The Nice Guys (****) Don’t say and stuff

the-nice-guys

The Nice Guys – 2016

Director Shane Black
Screenplay by Shane Black, Anthony Bagarozzi
Starring  Russell Crowe, Ryan Gosling, Angourie Rice, Matt Bomer, Margaret Qualley, Keith David, Kim Basinger, Beau Knapp

Thus goes the career of Shane Black. He directs one of the top grossing films of the past decade (Iron Man 3) and immediately sets to making the movie he’s been wanting to make for years before that. Of course it’s funny as hell, while filled with strangely realistic action scenes. Not one scene will leave action-comedy fans without a genuine smile. The story, the acting, the direction are all spot on. And it fails at the box office. Why?

For one thing, it lacks glamour. Oh, there are pretty women all over the place, but they don’t look as great when they’re knocked over during a chase scene or hit with an errant bullet. We even have the familiar Black intro with a pretty girl dying spectacularly.

Speaking of dowdy, I am not sure I have seen Crowe look as disheveled as Jackson Healy, a tough guy who’s not going to bother getting a license as a Private Investigator. He’s kind of looking like post-Godfather Brando by now, but I get the feeling he’s doing it on purpose. His skill is easy to miss at this point as I am sure most people would if he hadn’t already won an Oscar. He is so relaxed within the frame of his character, he’s almost a part of the background. Albeit, he’s a part of the background that can tell you to have your doctor check for the spiral fracture he’s about to apply to your left arm. It’s fun watching him play a man who is a bruiser, but not a mindless one. If the odds are against his taking action, he will duck out until the odds change. It takes courage to look smart enough to modify your brutal nature. Most actors can’t do this.

Ryan Gosling is as much a chameleon, but at an earlier age. His Holland March is a licensed PI, but you wouldn’t know it based on his ethics. He is an alcoholic widower raising a 13 year old girl after his wife died a few years earlier in an explosion. My guess is we find out it was not an accident if they ever do make another film. His condition is pliable enough that he is able to piece together who can help him and who cannot. Since this is a buddy film, one can guess who that will be.

His daughter, Holly (Rice) is somewhere between Holland’s conscience and his enabler. Seeing her driving him up to meet Healy after March had a few drinks is a gem of a scene. He is jamming away, singing The Band’s cover of Ain’t Got No Home as if he’d been born to sing along. It’s not a tremendously well known song, but you wouldn’t know that from looking at father and daughter. They look so familiar with it. She has a habit of asking men who are important to her if they are “a nice guy.” This could be answered quickly and honestly with “I do what it takes to stay living.” Both March and Healy answer her differently.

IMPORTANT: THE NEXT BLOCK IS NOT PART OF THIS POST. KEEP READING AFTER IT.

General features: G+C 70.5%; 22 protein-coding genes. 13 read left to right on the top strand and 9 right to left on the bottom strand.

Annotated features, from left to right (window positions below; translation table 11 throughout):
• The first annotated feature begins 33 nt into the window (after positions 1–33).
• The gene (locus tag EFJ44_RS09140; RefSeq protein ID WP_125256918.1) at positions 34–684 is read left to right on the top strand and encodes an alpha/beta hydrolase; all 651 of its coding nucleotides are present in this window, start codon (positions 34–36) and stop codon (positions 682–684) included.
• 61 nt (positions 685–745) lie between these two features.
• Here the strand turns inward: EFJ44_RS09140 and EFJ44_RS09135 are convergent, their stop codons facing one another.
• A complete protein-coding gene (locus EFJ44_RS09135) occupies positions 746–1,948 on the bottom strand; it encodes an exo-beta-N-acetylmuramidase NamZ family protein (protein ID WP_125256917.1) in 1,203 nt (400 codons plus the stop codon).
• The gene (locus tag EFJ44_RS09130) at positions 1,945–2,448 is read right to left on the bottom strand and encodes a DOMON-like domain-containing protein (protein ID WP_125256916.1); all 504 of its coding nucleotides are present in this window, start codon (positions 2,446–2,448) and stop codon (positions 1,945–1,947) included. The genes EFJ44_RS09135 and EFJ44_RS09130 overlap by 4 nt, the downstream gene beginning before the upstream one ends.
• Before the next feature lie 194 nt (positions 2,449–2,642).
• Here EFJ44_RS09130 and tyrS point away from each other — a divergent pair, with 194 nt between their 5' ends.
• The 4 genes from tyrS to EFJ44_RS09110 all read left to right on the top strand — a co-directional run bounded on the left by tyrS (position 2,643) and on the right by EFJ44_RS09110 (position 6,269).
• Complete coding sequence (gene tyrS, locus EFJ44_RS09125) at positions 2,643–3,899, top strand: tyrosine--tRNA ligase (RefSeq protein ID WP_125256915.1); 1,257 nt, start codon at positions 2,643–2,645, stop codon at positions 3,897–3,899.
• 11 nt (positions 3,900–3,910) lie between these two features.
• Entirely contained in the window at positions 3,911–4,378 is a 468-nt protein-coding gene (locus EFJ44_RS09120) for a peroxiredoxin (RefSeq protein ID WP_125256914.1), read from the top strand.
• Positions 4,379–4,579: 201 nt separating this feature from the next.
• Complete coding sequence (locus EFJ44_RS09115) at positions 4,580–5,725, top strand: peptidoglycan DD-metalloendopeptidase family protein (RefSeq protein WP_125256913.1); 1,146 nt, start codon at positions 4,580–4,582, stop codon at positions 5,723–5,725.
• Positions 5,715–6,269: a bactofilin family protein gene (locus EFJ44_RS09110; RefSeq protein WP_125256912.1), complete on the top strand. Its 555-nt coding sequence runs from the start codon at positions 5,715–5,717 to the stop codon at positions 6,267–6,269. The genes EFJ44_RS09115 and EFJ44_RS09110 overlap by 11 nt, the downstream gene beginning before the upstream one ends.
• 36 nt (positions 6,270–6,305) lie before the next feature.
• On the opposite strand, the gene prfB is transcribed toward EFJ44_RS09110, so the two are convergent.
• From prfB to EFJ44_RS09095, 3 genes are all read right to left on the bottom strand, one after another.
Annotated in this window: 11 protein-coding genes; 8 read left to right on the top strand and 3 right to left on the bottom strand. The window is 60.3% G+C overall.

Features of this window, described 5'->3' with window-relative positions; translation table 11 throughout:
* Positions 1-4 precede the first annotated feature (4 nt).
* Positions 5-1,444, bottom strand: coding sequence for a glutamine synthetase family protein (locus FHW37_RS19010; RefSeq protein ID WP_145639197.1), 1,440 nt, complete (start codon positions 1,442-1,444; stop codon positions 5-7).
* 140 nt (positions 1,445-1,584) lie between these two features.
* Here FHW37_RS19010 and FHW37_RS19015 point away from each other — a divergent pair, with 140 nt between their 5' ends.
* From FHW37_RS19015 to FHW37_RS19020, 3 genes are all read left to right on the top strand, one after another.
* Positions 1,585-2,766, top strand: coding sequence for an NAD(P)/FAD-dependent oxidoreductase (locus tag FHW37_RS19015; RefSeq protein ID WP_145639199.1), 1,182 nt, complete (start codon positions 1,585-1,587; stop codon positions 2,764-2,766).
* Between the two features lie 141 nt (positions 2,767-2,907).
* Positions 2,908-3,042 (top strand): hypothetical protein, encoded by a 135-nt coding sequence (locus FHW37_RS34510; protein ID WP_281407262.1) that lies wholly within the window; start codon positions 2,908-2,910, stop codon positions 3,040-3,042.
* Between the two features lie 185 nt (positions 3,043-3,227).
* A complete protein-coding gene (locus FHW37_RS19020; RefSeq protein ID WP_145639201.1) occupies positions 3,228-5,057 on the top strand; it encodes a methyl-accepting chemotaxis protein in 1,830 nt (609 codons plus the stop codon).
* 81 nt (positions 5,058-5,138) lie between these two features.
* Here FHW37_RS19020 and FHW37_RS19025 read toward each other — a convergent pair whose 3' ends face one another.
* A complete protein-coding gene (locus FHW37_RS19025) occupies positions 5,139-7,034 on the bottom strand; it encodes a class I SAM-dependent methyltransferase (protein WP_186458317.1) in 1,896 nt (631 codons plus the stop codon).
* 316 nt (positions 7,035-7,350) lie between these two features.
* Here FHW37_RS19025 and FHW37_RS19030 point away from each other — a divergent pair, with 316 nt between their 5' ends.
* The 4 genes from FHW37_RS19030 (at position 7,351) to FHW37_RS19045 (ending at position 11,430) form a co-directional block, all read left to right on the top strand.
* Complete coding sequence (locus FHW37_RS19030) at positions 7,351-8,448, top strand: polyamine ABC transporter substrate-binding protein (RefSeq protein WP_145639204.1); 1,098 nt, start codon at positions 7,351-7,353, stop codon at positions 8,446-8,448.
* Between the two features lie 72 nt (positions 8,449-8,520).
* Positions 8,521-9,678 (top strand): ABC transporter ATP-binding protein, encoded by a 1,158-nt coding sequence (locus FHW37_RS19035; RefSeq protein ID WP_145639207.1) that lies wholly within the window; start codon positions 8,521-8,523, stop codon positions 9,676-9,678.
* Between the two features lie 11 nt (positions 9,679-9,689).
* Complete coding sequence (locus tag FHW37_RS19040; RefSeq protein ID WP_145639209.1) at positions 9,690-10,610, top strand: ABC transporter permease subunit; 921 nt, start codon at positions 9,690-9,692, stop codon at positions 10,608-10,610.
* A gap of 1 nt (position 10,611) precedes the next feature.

The interplay between Crowe and Gosling is deftly handled. There is no one writing about interpersonal dealings between partners as well as Black, even after all these years. The connections are rarely obvious or telegraphed. One has to know for what they are looking. It’s a credit to both actors that they pull off Black and partner Bagarozzi’s subtlety so effectively. I don’t think I have seen Gosling this charismatic. Both are full-fledged persons capable of good and bad moments without unnecessary flare. For this reason alone The Nice Guys is worth watching.

Almost as good is Holly. She’s in a lot of places that kids ought not be, and the excuse for that is thinly played. We get that Holland is not a good father, but does he have no one that could have helped to watch her? It plays well for a few scenes, but by the time we get to the last act, it’s become anathema to the desired effect on the viewer.

The challenge with The Nice Guys is definitely the ending. The MacGuffin everyone is chasing ends up a disappointment. It’s a shame, too, because they waste not only a great pair of well played minor henchmen (Knapp and a very welcome Keith David) but also a supremely scary Matt Bomer. The bad haircut, the delayed reveal and the name (John Boy) make for a performance I had no idea Bomer was capable of based on earlier work.

There are also several production gaffes with the film. They go out of their way to point out the film takes place in 1977, but I would guess over half of the musical references take place after that year.

These points alone should not dissuade you from seeing this good film. It doesn’t keep me from wanting to see a sequel.

(**** out of *****)

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